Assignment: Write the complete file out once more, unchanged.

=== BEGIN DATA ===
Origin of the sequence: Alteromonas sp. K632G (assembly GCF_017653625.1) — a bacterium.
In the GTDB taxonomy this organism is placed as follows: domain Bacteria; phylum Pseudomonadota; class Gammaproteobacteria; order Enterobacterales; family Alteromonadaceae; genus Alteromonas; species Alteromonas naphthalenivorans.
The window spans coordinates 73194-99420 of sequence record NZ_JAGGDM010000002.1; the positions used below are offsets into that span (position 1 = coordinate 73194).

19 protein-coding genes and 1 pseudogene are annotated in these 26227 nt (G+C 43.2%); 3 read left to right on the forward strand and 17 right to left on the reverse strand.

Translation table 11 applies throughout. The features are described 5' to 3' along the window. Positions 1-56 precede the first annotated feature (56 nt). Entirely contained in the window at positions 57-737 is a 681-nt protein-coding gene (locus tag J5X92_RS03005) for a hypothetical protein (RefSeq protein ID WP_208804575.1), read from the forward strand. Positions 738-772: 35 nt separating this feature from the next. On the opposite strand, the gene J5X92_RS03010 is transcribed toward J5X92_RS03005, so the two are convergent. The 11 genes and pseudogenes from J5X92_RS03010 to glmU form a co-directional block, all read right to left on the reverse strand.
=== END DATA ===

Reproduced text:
Origin of the sequence: Alteromonas sp. K632G (assembly GCF_017653625.1) — a bacterium.
In the GTDB taxonomy this organism is placed as follows: domain Bacteria; phylum Pseudomonadota; class Gammaproteobacteria; order Enterobacterales; family Alteromonadaceae; genus Alteromonas; species Alteromonas naphthalenivorans.
The window spans coordinates 73194-99420 of sequence record NZ_JAGGDM010000002.1; the positions used below are offsets into that span (position 1 = coordinate 73194).

19 protein-coding genes and 1 pseudogene are annotated in these 26227 nt (G+C 43.2%); 3 read left to right on the forward strand and 17 right to left on the reverse strand.

Translation table 11 applies throughout. The features are described 5' to 3' along the window. Positions 1-56 precede the first annotated feature (56 nt). Entirely contained in the window at positions 57-737 is a 681-nt protein-coding gene (locus tag J5X92_RS03005) for a hypothetical protein (RefSeq protein ID WP_208804575.1), read from the forward strand. Positions 738-772: 35 nt separating this feature from the next. On the opposite strand, the gene J5X92_RS03010 is transcribed toward J5X92_RS03005, so the two are convergent. The 11 genes and pseudogenes from J5X92_RS03010 to glmU form a co-directional block, all read right to left on the reverse strand.